Straight Outta Launceston

Saturday, 11-10-2014. Day 52.

A 43-Minute Flight is Hardly a Flight at All

We got out of the Tamar Valley Resort as quickly as we could and headed to Sweetbrew in Launceston, a cute little shop on George Street with great coffee.

We had some time to kill before we had to be at the airport, so we walked around the city doing some shopping. We found a cute store called Smiggle that had a bit of a Sanrio vibe (don't be surprised if it shows up stateside someday), and Frankie picked out some goodies for her birthday. Then we looked for a toy shop so we could check out the selections of stuffed Tasmanian devils. The closest one we saw was a shop called Cool Things, but it wasn't open on Saturday—which seemed very odd.

On our way back to the car we happened to walk by the Old Umbrella Shop, the oldest shop in Launceston. Yes, they sell umbrellas. But they also had some—that's right—stuffed Tasmanian devils, and these were some swell looking stuffed critters. Jackie immediately selected one, and, once again we discussed what this choice meant. She seemed to get it, even after a few confirmations, so now we traveling with a Tasmanian devil and an alpaca.

Oh, and Samantha increased her growing tea towel collection by one. So far, I'm the only one who's not collecting anything ... except maybe beer, but I only rent that.

The topic of conversation on the way to the airport was what to name this new Tasmanian devil. After much debate and many great rejected names, Jackie named him Snout. So, meet Snout:

Snout. He's pretty cute.

Snout. He's pretty cute.

Flight to Melbourne

We returned the rental car and went through the usual airport routine (bag drop, security checkpoint, waiting at the gate) before we were heading back to Melbourne. After flying as much as we have (ten flights, plus an overnight bus ride and an overnight train ride) in 52 days, a 43-minute flight hardly counts. We were on the ground almost before we were in the air.

We got off the plane, got our luggage, and got the rental car—a Toyota Corolla Ascent. It was larger than the Hyundai i20 we drove in Tasmania, but it didn't have a much cargo room. Fitting all our suitcases in the hatch was a challenge. We ended up putting the duffel bag between the girls in the backseat, so they were still sort of cramped. It is worth noting that this was the newest car we'd driven on our journeys, so the ride was really smooth.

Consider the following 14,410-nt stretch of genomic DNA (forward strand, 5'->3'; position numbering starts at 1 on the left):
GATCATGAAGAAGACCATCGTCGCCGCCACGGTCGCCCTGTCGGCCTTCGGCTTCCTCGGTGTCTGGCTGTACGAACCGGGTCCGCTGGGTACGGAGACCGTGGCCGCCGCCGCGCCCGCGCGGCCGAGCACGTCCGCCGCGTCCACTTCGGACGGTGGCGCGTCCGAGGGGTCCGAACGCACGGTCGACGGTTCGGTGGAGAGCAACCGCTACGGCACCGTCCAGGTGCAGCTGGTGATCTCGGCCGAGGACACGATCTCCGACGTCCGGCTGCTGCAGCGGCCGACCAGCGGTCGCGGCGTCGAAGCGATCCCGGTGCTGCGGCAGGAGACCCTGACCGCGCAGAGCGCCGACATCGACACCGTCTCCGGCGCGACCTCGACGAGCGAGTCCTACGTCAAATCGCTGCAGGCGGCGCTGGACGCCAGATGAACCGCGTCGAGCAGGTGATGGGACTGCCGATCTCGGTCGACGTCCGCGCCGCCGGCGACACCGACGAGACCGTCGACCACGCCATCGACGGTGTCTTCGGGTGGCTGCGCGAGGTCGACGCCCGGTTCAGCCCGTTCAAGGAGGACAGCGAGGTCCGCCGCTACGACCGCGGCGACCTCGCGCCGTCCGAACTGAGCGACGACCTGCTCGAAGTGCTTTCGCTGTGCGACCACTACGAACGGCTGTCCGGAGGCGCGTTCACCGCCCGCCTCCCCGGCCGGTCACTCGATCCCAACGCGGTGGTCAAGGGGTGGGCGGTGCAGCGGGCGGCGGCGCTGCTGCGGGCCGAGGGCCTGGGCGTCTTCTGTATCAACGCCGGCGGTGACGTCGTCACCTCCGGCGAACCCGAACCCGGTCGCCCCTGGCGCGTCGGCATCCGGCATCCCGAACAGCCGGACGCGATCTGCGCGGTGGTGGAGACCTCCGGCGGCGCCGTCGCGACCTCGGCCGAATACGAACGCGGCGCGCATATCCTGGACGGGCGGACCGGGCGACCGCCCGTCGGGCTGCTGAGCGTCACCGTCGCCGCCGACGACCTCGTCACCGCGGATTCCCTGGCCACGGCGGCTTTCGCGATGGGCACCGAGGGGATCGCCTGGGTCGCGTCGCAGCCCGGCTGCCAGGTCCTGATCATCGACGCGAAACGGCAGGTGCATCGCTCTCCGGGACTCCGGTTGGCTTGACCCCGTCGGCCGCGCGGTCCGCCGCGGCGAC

Smooth ride, bro.

Smooth ride, bro.

We immediately started off on an hour-long drive to Torquay, gateway to the Great Ocean Road—which we were going to be exploring the next day.

As it turns out, Samantha's friend Rob (we'd spent some time with him and his family in Melbourne) lives in Torquay, a short distance from the hotel where we were staying. After we'd checked in to the hotel and had some dinner, Rob and his family invited us over to their home for dessert. Rob met us at the hotel with his son Ed (who was quite taken with Frankie), and we walked a short distance to their house and enjoyed homemade molten chocolate cake that Rob's wife Pauline had baked in honor of Frankie's birthday. The cake was served with a side of ice cream. It was delicious.

After dessert, we adults talked like adults while the kids played together. It was a very nice evening.

The Demise of Valencia the Alpaca, Part III

At some point in the evening, Frankie gifted Valencia the alpaca to Ed. And here ends the ballad of Valencia the alpaca. May she enjoy a long and happy life.

Notable Statistics

  • iPadographers: 1
  • Kilometers driven in Tasmania: 15
  • Kilometers driven in Australia: 95
  • Hours on a plane: 1
  • Flavors of ice cream sampled: 4
Straight Outta Launceston
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